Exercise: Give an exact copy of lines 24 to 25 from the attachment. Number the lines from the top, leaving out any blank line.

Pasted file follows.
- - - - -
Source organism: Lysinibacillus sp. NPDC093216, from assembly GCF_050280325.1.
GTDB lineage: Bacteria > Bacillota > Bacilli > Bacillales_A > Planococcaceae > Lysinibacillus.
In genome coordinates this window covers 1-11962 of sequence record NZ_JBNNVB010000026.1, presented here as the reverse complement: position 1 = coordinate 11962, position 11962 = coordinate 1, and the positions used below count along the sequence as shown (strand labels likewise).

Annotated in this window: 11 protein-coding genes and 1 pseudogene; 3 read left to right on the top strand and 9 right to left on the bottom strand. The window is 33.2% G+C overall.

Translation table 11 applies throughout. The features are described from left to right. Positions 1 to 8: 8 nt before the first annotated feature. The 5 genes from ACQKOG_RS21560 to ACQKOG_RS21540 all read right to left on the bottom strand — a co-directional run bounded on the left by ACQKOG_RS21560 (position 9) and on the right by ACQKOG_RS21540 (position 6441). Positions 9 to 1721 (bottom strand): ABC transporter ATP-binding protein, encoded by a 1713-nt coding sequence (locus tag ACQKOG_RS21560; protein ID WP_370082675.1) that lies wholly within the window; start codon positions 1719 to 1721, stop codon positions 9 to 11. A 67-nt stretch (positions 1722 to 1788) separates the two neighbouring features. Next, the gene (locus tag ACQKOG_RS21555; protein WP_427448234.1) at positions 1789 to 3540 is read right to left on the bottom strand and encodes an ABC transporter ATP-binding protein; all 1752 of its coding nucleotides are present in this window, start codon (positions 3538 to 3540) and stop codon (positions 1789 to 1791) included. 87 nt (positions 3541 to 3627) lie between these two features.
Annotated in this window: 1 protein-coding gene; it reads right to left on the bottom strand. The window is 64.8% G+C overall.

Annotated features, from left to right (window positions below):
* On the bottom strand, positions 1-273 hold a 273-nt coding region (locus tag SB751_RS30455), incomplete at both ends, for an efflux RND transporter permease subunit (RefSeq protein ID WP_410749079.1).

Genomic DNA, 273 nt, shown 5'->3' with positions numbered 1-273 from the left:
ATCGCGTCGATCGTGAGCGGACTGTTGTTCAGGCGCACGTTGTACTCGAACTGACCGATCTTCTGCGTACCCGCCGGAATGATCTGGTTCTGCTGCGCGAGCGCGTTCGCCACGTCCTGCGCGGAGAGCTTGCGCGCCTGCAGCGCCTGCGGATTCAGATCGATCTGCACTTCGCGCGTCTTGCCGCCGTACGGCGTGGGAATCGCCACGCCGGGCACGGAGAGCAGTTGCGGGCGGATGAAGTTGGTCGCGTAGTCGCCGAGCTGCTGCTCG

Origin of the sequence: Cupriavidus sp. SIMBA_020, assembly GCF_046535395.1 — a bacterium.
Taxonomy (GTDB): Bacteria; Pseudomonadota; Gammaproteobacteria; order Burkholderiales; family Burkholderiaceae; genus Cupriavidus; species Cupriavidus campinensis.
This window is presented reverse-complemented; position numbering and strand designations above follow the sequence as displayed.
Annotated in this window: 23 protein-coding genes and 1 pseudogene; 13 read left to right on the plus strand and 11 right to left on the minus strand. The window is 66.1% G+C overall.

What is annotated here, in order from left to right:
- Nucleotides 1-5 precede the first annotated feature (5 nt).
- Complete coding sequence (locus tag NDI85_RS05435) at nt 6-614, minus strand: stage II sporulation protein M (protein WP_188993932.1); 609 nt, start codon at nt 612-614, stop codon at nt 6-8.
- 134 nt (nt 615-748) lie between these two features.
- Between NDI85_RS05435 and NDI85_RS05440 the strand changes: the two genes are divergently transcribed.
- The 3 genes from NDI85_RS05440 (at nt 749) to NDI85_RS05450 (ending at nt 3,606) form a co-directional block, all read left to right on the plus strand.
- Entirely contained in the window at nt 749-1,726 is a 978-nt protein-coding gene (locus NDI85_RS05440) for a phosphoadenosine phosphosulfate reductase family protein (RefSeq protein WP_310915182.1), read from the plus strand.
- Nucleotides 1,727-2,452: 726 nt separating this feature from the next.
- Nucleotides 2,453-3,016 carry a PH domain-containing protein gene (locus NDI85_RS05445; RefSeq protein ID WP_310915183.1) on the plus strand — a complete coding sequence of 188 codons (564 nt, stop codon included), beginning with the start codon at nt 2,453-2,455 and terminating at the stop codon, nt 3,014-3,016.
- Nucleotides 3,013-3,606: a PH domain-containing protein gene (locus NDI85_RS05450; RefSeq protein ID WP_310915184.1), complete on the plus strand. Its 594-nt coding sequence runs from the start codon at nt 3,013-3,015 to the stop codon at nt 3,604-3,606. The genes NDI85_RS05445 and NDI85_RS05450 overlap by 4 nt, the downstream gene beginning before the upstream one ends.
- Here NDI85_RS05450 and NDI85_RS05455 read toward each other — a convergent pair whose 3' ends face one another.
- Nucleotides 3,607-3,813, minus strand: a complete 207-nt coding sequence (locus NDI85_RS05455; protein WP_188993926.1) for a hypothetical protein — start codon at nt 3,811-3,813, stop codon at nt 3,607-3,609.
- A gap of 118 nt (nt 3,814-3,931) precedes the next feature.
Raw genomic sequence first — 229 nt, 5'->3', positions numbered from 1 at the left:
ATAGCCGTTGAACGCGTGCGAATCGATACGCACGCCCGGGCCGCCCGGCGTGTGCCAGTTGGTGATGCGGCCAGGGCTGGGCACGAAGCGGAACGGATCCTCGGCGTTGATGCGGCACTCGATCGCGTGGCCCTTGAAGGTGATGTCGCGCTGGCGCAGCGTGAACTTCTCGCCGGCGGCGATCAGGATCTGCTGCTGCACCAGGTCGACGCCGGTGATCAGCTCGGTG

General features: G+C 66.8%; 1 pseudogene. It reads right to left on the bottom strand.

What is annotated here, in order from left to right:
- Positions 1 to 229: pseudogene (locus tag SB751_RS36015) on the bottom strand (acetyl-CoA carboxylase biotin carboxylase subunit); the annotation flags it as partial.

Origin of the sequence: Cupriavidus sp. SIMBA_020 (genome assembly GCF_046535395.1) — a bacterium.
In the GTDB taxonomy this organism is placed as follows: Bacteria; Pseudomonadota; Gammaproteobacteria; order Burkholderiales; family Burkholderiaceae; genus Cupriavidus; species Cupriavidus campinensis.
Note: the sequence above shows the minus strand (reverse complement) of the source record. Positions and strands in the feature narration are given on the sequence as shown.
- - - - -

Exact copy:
- Nucleotides 3,013-3,606: a PH domain-containing protein gene (locus NDI85_RS05450; RefSeq protein ID WP_310915184.1), complete on the plus strand. Its 594-nt coding sequence runs from the start codon at nt 3,013-3,015 to the stop codon at nt 3,604-3,606. The genes NDI85_RS05445 and NDI85_RS05450 overlap by 4 nt, the downstream gene beginning before the upstream one ends.
- Here NDI85_RS05450 and NDI85_RS05455 read toward each other — a convergent pair whose 3' ends face one another.